My theory for 7 strings is that like yourself (and me) most players don't run out and buy the most expensive 7 string on the market because they're not sure if it'll be something they like or want to stick with. In my case I was in my late teens, using PRS and Mcinturff guitars primarily, went and got an Ibanez 7 string... of course I didn't like it as much and eventually gave it up because it felt like a "metal" guitar. It didn't sound as good to me as the other guitars I had even though I put custom wound Duncan 7-string pickups in it.
I guess my point in this ramble is that for me it wasn't about getting used to the extra string. I got a little confused from time to time when going back and forth between the six and seven string guitars but for me it was a sylistic issue that bit me in the arse. I just felt like I sounded better for my style of playing though the PRS and Mcinturffs. Maybe if they made seven string guitars (or at least more of them than just a few custom builds) I might still have one. I do like the fender baritone guitars though... go figure...
 

giannifive

Member
Messages
130
I use a 7-string pretty regularly. I like it not only for the metal tunes I play, but also for the flexibility. For example, I can keep it in standard tuning and still play tunes that are usually played tuned down a half step on a 6-string, like Thin Lizzy's "Jail Break." The only thing that takes getting used to, in my opinion, is that you generally can't thumb bass notes on the low E.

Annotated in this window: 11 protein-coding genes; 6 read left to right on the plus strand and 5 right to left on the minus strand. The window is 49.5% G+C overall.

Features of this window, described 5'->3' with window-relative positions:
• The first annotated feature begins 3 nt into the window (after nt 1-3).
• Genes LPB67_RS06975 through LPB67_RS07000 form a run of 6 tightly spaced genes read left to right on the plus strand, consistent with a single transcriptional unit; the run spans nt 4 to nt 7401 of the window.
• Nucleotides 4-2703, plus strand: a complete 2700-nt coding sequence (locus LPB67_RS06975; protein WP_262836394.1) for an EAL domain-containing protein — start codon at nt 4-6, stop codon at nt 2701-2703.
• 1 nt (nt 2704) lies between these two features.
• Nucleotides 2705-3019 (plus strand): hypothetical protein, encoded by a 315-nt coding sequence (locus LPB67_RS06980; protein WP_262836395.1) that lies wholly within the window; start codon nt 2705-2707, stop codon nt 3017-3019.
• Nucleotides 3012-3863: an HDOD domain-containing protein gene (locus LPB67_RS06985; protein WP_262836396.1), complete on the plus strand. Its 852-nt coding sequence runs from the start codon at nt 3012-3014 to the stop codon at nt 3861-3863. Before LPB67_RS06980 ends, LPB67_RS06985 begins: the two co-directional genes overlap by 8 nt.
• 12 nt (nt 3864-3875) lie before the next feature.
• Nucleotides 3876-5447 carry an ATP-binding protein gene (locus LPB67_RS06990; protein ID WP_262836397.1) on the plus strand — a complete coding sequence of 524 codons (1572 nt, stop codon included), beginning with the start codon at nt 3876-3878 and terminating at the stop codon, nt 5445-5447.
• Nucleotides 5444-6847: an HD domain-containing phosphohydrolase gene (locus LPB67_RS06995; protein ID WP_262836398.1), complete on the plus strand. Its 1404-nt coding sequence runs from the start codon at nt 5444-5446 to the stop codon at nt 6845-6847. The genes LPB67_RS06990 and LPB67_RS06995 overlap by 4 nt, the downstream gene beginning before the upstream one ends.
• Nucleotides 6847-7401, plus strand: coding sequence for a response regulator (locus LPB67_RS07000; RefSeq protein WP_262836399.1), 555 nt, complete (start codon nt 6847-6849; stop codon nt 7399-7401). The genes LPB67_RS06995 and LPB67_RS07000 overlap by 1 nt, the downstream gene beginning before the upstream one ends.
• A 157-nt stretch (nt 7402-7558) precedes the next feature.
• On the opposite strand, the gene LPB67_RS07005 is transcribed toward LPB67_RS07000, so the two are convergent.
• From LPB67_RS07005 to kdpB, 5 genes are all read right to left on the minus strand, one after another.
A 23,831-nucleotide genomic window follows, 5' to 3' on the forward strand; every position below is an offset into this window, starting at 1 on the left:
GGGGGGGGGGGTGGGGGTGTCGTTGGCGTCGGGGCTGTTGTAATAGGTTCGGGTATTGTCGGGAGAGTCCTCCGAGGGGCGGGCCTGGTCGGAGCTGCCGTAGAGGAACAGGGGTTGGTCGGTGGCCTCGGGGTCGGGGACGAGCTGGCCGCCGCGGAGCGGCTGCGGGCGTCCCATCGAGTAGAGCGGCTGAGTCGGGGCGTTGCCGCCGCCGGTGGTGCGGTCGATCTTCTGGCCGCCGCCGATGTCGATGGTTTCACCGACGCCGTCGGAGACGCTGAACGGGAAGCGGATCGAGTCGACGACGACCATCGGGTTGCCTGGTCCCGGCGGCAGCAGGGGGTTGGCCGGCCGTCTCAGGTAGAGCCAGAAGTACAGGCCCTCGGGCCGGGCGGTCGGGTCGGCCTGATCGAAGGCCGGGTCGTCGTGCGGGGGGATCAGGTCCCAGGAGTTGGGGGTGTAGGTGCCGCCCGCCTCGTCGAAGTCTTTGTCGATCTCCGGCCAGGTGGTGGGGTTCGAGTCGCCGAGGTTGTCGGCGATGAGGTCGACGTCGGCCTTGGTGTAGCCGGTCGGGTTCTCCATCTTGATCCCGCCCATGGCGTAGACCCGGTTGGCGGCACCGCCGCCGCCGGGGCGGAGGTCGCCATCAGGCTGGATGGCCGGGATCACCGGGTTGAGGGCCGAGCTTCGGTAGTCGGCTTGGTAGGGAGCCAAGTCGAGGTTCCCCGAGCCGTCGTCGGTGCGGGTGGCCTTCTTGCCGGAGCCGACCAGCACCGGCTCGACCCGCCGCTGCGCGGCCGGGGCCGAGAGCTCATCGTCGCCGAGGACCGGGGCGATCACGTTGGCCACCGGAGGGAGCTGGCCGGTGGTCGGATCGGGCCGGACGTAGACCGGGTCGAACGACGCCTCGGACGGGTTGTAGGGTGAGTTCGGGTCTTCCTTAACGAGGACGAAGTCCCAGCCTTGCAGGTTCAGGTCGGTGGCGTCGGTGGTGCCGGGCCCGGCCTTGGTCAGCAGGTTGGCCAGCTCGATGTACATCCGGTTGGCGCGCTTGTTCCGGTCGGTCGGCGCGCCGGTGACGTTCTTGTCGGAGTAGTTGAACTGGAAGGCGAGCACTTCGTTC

suhrbrutal

Senior Member
Messages
575
Own/have owned several. I like having the extended ranfe in the bottom end, while still being able to maintain a standard tuning on the upper 6 strings. I am waiting for Suhr to make a 7 string, then I may become a full user. I love his stuff.
 

ghoti

Member
Messages
528
It's pretty easy, as long as you don't like skinny necks and don't thumb-over. I have a Loomis signature and it's a good guitar. Actually, I've gone over to 7's exclusively on guitar...only have one 6-string guitar left (not counting my basses).

The guitar and viol families actually used to often have more (and sometimes less) than six strings anyway.

There are a few nice things about playing 7's...deals can be easier to find, and the extra string can add some nice resonance as well as range. On a 7, you don't have to deal with a shorter scale or too-skinny necks. The only real drawbacks are sometimes you get strings too close together, the pickup selection isn't nearly what you can get with a 6 (try to find something besides a humbucker on a 7...there is the occasional rare single but anything else you'd have to get special-made), and there are fewer models to select.
 

tnvol

Ufologist
Messages
6,779
I have a Loomis sig and it's a pretty nice guitar. The neck took some getting used to but now it's comfortable. I have the hardtail version. It crushes.
 

kmanick

Silver Supporting Member
Messages
769
I play 7's all the time, I actually prefer playing a 7 to a 6 now that I'm used to them.
I've owned all of the Schecters